History Unplugged Podcast
45min2022 JUL 5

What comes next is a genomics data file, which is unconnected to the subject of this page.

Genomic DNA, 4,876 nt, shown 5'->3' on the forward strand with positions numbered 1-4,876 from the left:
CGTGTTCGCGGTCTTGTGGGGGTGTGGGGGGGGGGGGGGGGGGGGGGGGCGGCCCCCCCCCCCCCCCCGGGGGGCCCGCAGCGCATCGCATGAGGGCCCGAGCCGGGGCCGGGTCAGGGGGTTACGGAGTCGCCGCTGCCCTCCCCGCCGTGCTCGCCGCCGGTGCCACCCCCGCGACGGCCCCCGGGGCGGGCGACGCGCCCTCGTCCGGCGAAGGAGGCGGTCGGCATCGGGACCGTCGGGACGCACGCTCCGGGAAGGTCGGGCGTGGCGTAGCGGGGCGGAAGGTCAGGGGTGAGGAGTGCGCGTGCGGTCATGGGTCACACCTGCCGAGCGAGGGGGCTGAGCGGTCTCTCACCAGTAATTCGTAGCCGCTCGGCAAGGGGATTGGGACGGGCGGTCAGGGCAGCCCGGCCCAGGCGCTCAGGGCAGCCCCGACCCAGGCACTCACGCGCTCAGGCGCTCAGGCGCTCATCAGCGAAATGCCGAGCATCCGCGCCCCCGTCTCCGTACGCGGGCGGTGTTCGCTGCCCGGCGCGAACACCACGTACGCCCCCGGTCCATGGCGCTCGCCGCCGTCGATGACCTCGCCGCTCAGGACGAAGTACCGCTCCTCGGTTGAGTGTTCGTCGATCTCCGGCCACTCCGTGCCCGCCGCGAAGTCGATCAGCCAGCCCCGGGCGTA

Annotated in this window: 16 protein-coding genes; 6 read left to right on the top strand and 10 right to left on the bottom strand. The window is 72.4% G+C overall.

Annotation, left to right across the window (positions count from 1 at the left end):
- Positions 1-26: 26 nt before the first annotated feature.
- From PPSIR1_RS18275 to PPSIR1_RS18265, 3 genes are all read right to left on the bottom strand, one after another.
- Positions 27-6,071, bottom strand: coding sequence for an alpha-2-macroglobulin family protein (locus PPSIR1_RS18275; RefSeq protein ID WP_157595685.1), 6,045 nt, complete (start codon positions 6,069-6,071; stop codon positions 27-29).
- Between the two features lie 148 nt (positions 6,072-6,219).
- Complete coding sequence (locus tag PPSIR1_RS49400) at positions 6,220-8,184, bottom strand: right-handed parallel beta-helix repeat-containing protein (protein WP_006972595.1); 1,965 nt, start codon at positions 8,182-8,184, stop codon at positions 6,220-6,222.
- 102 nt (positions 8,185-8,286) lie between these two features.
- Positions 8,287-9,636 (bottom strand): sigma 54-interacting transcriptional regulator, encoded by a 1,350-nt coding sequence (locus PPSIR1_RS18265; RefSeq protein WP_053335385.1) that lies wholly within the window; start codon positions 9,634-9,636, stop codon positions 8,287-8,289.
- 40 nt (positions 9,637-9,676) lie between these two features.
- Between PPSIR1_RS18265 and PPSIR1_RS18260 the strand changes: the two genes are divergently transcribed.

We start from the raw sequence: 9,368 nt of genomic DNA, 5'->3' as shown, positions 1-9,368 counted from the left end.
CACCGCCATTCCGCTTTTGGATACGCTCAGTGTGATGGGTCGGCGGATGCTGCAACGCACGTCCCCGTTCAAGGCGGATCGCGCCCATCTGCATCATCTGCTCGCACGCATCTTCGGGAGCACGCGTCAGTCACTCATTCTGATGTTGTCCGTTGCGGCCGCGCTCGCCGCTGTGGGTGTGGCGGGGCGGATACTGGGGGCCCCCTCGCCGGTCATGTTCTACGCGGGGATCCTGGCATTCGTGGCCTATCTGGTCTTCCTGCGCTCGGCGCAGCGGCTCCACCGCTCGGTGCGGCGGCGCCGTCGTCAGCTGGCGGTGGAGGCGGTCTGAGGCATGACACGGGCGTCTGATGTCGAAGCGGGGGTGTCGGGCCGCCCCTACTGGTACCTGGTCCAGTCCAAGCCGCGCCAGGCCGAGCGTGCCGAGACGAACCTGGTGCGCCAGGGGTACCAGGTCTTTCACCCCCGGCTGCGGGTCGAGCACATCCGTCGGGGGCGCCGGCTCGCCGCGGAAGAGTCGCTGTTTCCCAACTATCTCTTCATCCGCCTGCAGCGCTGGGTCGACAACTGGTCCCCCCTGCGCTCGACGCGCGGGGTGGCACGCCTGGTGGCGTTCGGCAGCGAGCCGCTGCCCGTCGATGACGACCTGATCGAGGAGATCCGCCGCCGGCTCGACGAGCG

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One of the most widely read books of the 20th century is Viktor Frank’s “Man’s Search for Meaning.” In it, the author, a survivor of Nazi concentration camps during World War II, described his psychotherapeutic method to endure the most hellish experiences imaginable. One must hold onto a purpose in life and immersively imagine that outcome. Many have used Frankl’s method, one of which was Harold Frank, a WW2 rifleman who survived a Nazi POW camp, a multi-day death march, thousands of tons of bombs detonating nearby, and starvation conditions that caused him to lose over 100 pounds.His combat began at D-Day in 1944: twenty-year-old PFC Harold Frank had moved as one with his battalion onto the shores of Utah Beach, pushing into France to cut off and blockade the pivotal Nazi-occupied deep-water port of Cherbourg. As a recognized crack shot with WW II's iconic American automatic rifle, Frank fought bravely across the bloody hedgerows of the Cotentin Peninsula. During the most intense fighting, Frank was ambushed and wounded in a deadly, nine-hour firefight with Germans. Taken prisoner and with a bullet lodged under one arm, Frank found himself dumped first in a brutal Nazi POW concentration camp, then shipped to a grueling work camp on the outskirts of Dresden, Germany, where the young PFC was exposed to the vengeance of a crumbling Nazi regime, the menace of a rapidly advancing Russian military—and the danger of thousands of Allied bombers screaming overhead during the firebombing of Dresden.Today’s guest is historian Mark Hager, author of The Last of the 357th Infantry: Harold Frank’s WWII Story of Faith and Courage. He builds on hundreds of hours of interviews with Frank, sharing the account of his journey as a child of the Great Depression to the bloody shores of the D-Day invasion, into the bowels of Nazi Germany, and back to the U.S. where as a young man Harold would spend years resolutely dealing with the lingering effects of starvation rations while determinedly building a new life—a life always mindful of the legacy of his POW experience and his faithful service in America’s hard-fought war against Nazi aggression.

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